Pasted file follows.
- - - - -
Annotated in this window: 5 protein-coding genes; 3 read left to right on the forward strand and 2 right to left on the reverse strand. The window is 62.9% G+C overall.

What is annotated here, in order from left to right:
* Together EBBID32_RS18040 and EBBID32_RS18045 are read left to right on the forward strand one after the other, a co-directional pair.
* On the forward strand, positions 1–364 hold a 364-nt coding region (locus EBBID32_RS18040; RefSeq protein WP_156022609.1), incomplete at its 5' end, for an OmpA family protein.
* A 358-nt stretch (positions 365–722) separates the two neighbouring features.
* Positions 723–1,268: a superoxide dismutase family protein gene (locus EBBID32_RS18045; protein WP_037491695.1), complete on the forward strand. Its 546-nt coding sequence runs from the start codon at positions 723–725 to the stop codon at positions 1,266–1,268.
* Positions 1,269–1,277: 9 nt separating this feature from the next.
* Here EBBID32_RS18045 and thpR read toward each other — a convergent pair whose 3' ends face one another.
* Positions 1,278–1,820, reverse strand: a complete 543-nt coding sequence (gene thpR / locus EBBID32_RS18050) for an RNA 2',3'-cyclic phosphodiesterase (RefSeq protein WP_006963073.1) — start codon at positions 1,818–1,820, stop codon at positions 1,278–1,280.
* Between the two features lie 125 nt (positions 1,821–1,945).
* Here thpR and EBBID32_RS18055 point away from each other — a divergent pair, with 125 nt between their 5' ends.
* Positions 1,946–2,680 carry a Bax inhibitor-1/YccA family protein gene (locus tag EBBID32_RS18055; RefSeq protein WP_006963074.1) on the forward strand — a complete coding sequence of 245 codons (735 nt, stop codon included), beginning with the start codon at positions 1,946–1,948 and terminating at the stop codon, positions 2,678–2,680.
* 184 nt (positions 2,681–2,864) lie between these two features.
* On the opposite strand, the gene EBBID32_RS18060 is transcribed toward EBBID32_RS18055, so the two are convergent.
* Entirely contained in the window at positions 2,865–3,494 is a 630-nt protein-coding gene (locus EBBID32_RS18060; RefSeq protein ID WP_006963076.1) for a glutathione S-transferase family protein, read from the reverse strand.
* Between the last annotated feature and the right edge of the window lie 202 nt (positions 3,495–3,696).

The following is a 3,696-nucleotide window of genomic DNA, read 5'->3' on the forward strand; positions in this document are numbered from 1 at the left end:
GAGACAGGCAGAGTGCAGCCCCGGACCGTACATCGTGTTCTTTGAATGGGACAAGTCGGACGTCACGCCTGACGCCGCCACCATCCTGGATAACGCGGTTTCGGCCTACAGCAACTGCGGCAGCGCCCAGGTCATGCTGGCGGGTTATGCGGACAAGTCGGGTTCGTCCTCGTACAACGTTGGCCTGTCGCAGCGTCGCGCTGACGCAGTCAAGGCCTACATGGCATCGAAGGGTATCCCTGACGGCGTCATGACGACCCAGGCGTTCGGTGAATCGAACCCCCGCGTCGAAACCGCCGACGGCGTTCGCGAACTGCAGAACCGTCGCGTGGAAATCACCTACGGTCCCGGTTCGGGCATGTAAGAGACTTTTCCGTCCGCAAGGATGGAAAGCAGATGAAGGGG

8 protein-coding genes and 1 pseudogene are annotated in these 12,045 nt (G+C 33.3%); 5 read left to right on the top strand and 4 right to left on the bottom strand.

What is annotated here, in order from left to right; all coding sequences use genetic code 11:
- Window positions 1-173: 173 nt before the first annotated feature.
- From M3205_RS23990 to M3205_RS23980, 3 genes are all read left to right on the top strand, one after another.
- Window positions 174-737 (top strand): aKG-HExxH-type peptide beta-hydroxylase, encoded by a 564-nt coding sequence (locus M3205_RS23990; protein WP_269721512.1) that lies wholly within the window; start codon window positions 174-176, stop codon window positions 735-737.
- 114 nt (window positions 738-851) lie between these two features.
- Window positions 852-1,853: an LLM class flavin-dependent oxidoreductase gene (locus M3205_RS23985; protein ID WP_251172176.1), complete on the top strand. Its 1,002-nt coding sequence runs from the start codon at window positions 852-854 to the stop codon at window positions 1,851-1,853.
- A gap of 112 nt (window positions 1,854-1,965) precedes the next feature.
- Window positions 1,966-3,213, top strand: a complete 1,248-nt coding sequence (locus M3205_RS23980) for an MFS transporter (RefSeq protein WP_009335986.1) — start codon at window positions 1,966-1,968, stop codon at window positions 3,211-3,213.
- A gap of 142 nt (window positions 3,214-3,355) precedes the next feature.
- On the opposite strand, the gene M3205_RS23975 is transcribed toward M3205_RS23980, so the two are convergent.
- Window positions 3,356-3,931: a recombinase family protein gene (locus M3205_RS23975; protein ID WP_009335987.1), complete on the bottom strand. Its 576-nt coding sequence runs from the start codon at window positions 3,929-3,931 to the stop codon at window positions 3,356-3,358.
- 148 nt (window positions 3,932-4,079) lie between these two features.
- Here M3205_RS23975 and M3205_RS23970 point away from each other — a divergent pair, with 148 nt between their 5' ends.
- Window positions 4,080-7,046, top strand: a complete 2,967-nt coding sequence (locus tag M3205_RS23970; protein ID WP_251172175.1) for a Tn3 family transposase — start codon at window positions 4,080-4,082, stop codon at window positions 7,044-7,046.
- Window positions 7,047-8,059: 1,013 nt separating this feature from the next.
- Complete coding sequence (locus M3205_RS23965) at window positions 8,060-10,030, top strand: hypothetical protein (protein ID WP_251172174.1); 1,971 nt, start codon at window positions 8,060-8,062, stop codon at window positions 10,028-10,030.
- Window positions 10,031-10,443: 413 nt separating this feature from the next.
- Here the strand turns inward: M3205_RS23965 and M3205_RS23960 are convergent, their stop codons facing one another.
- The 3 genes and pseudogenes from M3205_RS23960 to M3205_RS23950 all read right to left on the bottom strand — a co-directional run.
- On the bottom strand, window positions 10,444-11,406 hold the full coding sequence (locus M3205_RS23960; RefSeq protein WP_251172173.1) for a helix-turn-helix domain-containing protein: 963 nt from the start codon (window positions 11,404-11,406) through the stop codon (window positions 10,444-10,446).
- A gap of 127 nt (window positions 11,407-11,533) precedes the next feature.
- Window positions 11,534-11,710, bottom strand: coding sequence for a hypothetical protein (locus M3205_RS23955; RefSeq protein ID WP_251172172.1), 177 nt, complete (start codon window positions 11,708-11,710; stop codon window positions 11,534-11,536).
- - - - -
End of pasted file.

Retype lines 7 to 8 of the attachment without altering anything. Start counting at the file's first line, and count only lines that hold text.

* Positions 1,269–1,277: 9 nt separating this feature from the next.
* Here EBBID32_RS18045 and thpR read toward each other — a convergent pair whose 3' ends face one another.